Making Your Clinic OA Friendly could be one of the most effective changes you make towards creating a hub of happiness for both the pets and their people, that frequent your clinic.
Dr Nat Scroggie BSc (Hons) BVM BVS (Hons) MRCVS has extensive clinical experience in small animal and emergency care with a bias towards inpatient care and geriatric medicine. Over to Nat.
Osteoarthritis is a disease we see every day in practice, particularly in older patients. Here are a few easy ways the whole team can adapt your practice for dogs with OA to help make these visits as comfortable and stress-free as possible.
Whilst we aim to keep waiting times to a minimum, we all know this is not always the case! Having a store of mats or thick vet beds by reception for older dogs to lie on can help keep them comfortable whilst they are waiting, and let their owners know you are thinking about their welfare before you even start the consultation.
For smaller to medium-sized dogs, a consulting table that can be lowered to near floor level will minimise how far they need to be lifted - as well as saving your back. For larger dogs who need to be examined on the floor, a non-slip mat (yoga mats work well!) can help them feel supported and prevent their legs from slipping. This is also particularly useful for any procedures such as blood samples and nail clips where they need to sit – remember to be mindful of stiff or painful joints when stretching legs.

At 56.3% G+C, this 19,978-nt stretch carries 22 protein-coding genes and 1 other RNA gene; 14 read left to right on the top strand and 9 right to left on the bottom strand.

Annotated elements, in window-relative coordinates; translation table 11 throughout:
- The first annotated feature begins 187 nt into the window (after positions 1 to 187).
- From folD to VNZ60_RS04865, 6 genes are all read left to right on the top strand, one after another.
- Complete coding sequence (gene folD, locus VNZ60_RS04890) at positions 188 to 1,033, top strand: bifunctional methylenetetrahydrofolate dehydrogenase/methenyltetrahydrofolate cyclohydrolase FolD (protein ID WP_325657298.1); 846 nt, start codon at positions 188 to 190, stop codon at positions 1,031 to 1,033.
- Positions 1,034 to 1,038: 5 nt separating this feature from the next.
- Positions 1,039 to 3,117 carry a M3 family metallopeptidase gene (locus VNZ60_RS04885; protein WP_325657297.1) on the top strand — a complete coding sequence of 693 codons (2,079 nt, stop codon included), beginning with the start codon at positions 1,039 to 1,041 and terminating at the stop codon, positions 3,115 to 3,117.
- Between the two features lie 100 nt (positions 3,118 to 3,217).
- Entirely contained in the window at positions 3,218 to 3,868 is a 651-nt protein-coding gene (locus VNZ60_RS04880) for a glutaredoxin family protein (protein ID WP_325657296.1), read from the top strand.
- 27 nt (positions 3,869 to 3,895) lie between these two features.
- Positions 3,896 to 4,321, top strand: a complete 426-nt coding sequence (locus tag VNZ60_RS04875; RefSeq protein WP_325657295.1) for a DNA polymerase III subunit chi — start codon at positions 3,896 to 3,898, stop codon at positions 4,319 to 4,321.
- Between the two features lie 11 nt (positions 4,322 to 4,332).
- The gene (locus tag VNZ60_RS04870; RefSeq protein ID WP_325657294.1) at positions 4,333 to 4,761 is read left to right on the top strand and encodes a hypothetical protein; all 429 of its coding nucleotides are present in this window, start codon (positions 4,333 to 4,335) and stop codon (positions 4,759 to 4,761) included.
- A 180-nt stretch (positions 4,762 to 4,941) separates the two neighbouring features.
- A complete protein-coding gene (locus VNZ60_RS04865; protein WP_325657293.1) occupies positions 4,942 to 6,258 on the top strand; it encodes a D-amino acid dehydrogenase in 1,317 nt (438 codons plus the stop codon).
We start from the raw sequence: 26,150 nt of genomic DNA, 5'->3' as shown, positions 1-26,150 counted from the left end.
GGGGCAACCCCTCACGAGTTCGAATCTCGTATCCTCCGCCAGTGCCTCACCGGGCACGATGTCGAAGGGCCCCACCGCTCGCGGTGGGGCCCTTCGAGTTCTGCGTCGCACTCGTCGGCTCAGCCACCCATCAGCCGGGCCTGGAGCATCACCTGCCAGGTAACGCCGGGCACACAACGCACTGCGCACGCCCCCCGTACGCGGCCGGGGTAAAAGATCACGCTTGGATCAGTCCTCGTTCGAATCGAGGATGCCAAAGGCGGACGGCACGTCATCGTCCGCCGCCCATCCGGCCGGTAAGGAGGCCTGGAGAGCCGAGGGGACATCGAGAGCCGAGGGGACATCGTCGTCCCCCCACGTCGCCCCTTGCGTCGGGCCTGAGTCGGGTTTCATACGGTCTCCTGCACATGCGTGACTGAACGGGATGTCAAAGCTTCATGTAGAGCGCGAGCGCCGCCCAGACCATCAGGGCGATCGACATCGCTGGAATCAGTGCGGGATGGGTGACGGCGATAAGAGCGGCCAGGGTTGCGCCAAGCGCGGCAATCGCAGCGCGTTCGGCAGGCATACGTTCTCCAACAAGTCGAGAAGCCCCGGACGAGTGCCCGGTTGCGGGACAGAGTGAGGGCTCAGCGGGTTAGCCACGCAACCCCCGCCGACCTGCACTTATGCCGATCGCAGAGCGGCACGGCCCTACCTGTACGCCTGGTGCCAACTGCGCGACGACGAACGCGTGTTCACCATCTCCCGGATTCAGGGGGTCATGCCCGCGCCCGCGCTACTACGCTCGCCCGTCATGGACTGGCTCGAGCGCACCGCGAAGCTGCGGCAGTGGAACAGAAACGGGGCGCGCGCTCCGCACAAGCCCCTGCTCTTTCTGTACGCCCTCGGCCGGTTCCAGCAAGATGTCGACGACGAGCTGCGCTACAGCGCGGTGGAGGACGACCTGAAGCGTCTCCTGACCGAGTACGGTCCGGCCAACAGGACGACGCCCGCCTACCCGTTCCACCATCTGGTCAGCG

Gentle and regular exercise is a cornerstone of effective management in patients with osteoarthritis. So, it is no surprise that many OA signs worsen in hospitalised patients, as they are often confined to kennels for long periods. If possible, choose a large walk-in kennel with space for them to move around, that is easy to get in and out of. Memory foam mattresses with a waterproof cover are ideal for providing plenty of padding and keeping them warm. Where clinically appropriate, regular walking-out will help reduce stiffness. It goes without saying, but gentle handling is even more important in patients with OA, particularly under sedation or anaesthetic as it is easy to exceed their comfortable range of motion. They may
require additional levels of analgesia compared to animals that do not have any pre-existing pain.
Dr Nat Scroggie graduated from Nottingham Vet School in 2016. She is an experienced small animal veterinary surgeon with a particular interest in geriatric care in both dogs and cats. She lives in Nottingham with her partner Tom, and their much-loved golden oldie Milly – a 13 year-old Labrador x Collie.